Last week, my “Television-Film Aesthetics” class screened Sunset Boulevard (1950), which I was eagerly looking forward to. I had seen it before, but was now able to pick up on the nuances through an academic setting. This film plays with the histories of some of its star-studded cast, and subtly uncovers the artificiality of Hollywood. Before I get into my notes on some of the film’s motifs, I would like to briefly talk about the mise-en-scène. French for “placing on the stage,” the mise-en-scène is purely visual: it includes the entire set, lighting, costumes, décor… the list goes on.
The film uses classic noir lighting (chiaroscuro and deep shadows), extreme camera angles, and framing used especially for emphasis. Other techniques include filming night for night, the use of extreme weather (in this case, a rainstorm), and urban settings. The flashback structure is vividly put into effect here, in order to describe a fatalistic and non-linear narrative.
Mirror Image: Norma Desmond (Gloria Swanson), a movie star on the verge of being forgotten, obsessively lingers over her Silent Era past. Her gestures are expressive and she behaves the way she would act in a silent film. The first onscreen appearance of Norma shows her looking down from her balcony, which immediately positions her power over Joe Gillis (William Holden), who stands below looking up. She’s wearing sunglasses—an early indication that she is not who she appears to be. More clues to support this can be found during the scenes where Norma stands before a mirror (used as a motif), which reflect on her dual personalities. Noticeably, she wears a lot of leopard print clothing that seem to depict her predatory and sensual aspects. Not to mention, Norma is completely driven by the story of Salomé (in fact, she has spent years writing a script for it), which foreshadows Norma’s femme fatale side.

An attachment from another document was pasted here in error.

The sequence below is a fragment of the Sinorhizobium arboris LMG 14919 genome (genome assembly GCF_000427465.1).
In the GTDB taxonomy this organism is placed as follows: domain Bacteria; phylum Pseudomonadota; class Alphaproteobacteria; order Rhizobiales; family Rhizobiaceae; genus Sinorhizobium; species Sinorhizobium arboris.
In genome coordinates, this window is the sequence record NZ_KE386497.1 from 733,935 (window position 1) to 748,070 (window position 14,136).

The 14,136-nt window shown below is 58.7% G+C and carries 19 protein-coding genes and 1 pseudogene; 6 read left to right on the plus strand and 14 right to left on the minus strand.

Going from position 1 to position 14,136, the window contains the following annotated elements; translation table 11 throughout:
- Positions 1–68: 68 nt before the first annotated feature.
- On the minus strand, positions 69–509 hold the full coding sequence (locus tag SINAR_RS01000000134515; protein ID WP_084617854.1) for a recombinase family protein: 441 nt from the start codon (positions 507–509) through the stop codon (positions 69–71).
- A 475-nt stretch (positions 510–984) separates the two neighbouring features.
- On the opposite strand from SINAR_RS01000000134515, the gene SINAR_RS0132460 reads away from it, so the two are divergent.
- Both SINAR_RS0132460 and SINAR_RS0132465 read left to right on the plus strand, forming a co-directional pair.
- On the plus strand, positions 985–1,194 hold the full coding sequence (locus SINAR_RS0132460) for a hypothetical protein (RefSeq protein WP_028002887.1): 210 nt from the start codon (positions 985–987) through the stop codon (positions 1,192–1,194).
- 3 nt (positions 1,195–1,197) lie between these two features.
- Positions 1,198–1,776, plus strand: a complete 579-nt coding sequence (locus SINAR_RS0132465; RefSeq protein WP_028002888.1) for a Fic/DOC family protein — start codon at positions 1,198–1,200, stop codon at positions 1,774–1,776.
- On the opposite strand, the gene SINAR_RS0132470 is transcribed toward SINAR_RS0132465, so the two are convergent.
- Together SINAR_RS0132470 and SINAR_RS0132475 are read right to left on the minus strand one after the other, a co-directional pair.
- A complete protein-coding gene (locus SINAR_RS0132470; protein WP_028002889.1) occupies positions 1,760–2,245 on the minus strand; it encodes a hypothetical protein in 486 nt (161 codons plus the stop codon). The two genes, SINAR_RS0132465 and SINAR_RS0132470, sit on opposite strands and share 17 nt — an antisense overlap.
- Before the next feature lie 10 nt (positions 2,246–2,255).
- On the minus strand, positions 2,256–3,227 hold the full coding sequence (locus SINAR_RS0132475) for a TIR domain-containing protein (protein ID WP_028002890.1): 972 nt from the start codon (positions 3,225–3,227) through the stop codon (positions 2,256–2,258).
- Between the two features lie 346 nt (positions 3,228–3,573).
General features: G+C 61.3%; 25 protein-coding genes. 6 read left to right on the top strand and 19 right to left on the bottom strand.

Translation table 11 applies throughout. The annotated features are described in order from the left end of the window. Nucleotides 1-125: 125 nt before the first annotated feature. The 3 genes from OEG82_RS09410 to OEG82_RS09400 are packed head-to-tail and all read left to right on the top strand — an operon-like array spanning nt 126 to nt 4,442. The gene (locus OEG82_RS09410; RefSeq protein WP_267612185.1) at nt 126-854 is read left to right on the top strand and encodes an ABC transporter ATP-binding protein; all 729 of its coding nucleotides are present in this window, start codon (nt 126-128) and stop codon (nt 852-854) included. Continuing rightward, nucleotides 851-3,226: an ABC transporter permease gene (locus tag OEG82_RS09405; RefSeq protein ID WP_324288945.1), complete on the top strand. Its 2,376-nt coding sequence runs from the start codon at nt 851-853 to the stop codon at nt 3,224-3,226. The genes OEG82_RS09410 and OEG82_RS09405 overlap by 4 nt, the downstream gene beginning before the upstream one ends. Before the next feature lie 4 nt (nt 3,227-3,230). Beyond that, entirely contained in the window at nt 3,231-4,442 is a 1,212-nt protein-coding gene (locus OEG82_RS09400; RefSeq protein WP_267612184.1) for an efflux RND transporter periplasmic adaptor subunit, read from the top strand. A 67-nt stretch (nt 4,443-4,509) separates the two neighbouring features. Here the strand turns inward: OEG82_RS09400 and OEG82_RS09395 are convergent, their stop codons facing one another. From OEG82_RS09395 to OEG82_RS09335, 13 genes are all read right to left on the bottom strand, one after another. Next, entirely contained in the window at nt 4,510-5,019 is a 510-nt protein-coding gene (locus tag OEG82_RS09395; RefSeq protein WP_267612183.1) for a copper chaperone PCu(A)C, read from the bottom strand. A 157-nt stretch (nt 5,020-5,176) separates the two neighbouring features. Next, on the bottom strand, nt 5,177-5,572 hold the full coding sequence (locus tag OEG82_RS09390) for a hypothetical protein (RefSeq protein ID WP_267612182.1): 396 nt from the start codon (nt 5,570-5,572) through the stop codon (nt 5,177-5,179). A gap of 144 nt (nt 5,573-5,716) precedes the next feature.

The House: For a good portion of the movie, the setting takes place in the confined home of Norma Desmond. She keeps herself inside her dilapidating house, reclusive from the reality of the outside and ever-changing world. The barred front doors evoke a prison-like feeling, and Norma’s depressive décor (topped with seemingly hundreds of framed photographs of herself) serve as a reminder of how dark and watchful the house is. You could even say that the house represents Norma herself. For instance, on New Year’s Eve, Joe tries to leave the home while wearing formal clothes (reminiscent of the Silent Era) that Norma has bought for him. As he exits the front, the barred door latches onto Joe’s pocket watch. At first, I saw this as a portrayal of how Joe doesn’t fully belong to a past era that was forced upon him. He isn’t used to carrying a pocket watch around or the style of clothing he now wears, and there’s a sense of clumsiness that comes with it. But then I see that the house is practically grabbing at him to prevent his leave, which parallels Norma’s actions of finding ways for Joe to stay.
The Curb: Another thing to note is the curb, which is the first image shown on screen. Not only is it significant to the title, but also its location. “Sunset Boulevard” appears in stenciled capital letters—stark white against the dull and dirty grey. But why film the curb and not a street sign? While Hollywood is thought of to be a glamourous place, the concrete symbolizes the grittier side of Hollywood—another concept of dualism. “Sunset” also indicates the end of a day, which subtly refers to Norma’s age and the end of her silent film career.
That’s it for my notes I’ve hastily scribbled in the dark theater, but before I end this post, I cannot forget to mention seeing a talking Buster Keaton on the big screen! Regardless that he only had about five seconds of screen time (and said just one word), it was a great moment for this little admirer to behold.